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The Storm, a story of finding new love...
Molly bumped into the driveway with a joyful skid and stopped in front of her upstairs garage apartment. Petunias hung from the balcony over the two large bay garage doors. The fall of vibrant color inspired her to do something new and life reassuring.
“Hello Molly.” The spirited greeting came from across the yard where Mrs. Pinkerton sat on her front porch. She had owned the house next door for as long as anyone could remember. As a child, Molly would wander through town just for a visit…and would get a cookie as her reward.
“How are you, Mrs. Pinkerton?”
“I’m doing just fine, dear.” She studied Molly with the understanding eyes of a fellow widower. “You look good today. Pretty dress. How’s the new job?”
“It’s been interesting. I never expected to be there so long and I do miss my job at the library, but,” Molly shrugged her shoulders, “I’m happy.”
“So ya are. Good for you. You’ll start seeing men, I suppose.”
Molly smiled. Mrs. Pinkerton insisted she get a man, soon.
She didn’t balk anymore when a friend mentioned her need to find someone new. At times it was annoying, yet she couldn’t stay mad at an eighty-six year old woman, either. Besides, she did get lonely.
“I’ve been thinking I’ll wait for your great grandson to come of age. Now he’s a cutie.” Molly loved when Cheryl, Mrs. Pinkerton’s granddaughter, came to visit with her passel of five kids. Sean, the youngest, was a fifteen month blue-eyed wonder who loved to snuggle down on her shoulder. She found herself longing in those moments.
Mrs. Pinkerton studied her.
Leaning on the white picket fence, Molly blushed and laughed. A breeze swept around her legs and she relished the feeling of freedom the wind granted her. “You’ll be the first to know when I find a new man.”
“Humph.” Mrs. Pinkerton shifted in her seat and started rocking again. “I see we’re getting a new neighbor.”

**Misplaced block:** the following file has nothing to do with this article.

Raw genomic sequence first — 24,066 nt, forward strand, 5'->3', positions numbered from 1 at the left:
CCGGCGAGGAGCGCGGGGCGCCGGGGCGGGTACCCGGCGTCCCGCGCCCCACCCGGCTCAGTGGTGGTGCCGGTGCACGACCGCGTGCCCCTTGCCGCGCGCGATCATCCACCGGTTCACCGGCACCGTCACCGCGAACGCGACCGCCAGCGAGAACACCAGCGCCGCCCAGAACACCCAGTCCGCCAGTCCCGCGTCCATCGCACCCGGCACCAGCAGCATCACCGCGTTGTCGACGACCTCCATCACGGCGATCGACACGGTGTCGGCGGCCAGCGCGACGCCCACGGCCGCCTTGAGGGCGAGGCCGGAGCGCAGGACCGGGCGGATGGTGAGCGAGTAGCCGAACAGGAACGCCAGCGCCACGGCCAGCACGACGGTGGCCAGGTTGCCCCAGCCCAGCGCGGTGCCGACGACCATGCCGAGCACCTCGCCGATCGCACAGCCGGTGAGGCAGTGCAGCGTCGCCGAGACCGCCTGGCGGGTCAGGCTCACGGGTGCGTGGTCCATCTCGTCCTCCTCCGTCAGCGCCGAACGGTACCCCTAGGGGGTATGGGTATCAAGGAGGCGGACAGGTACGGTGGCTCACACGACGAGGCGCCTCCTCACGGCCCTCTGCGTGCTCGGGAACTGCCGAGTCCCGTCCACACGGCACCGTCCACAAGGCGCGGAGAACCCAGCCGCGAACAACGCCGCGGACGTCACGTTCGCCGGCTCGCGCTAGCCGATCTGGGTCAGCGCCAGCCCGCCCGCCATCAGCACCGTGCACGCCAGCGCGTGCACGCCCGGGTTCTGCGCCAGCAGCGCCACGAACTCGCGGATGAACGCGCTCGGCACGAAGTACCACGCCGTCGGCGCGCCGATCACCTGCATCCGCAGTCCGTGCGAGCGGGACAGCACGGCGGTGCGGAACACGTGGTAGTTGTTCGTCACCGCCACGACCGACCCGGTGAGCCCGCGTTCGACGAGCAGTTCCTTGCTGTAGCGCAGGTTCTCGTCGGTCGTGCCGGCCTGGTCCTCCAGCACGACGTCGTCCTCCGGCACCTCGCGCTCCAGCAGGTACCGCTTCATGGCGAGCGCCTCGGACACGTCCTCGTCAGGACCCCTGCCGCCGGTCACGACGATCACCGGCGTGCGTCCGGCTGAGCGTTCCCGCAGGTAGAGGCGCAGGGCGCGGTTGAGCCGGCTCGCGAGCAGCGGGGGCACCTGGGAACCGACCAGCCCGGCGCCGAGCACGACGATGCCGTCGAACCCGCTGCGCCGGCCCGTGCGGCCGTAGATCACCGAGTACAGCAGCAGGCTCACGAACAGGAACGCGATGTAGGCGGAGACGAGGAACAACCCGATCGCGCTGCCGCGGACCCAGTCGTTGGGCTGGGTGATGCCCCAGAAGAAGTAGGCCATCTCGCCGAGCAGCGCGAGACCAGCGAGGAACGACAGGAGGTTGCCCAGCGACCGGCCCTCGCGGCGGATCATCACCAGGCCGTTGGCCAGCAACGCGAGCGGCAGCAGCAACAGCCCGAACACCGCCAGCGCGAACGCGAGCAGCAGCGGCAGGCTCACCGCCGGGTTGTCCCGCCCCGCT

“Really? You mean in Katie’s place?” The landlord had taken the large two-car space below her apartment and made it into a ground floor unit. Sure enough, a moving van sat to the left of the azalea bush.
“How about some pizza, Chief?” A voice drifted from the garage and was loud enough for the two women to hear. A deep rumbling baritone answered, “Get pepperoni and mushrooms.”
Molly winked at Mrs. Pinkerton. “Guess I’ll go say hello. Check ‘em out for you.”
She stopped at her car first to gather her things. In her hands she held her briefcase, thermos, and a bag of collected garbage from her car. Each night, no matter what the circumstances, she liked to pull everything out of her car. A clean slate each morning started the day just right.
She rounded the corner of the garage only to be assaulted by the rising ruckus. The original bay doors had been permanently framed, insulated, and drywalled on the inside. The main living space and kitchen, with ceilings of twelve feet, opened onto a patio directly under Molly’s balcony.
She stood in the entryway for a few seconds before a man rose from the pile of discarded boxes. His smile was immediate and contagious. She took in the chaos of opened boxes, clothing, and furniture before coming back to his face.
He brushed his hands on his jeans as he walked toward her.
“Hi. I’m Jacob.” His smile was sincere and she shifted the weight of her burden so she could greet the man properly. “You must be Molly.”
“Yes.” She smiled, assuming he had spoken to the landlord, or even Mrs. Pinkerton. “Welcome to the neighborhood, Jacob.”
She was still pumping his hand when the second man returned from the bedroom and the world as she knew it came to a grinding halt. She dropped Jacob’s hand. Deacon Bonning in the flesh. “Oh God.”
His smile was devastatingly slow and captivating in a way that Jacob’s hadn’t been. The air surrounding her sizzled and she failed to inhale, couldn’t seem to catch the breath she needed to sustain life.
Her mind seized with distress. What was he doing here?
...Charlie? Did they know more about what happened to Charlie?
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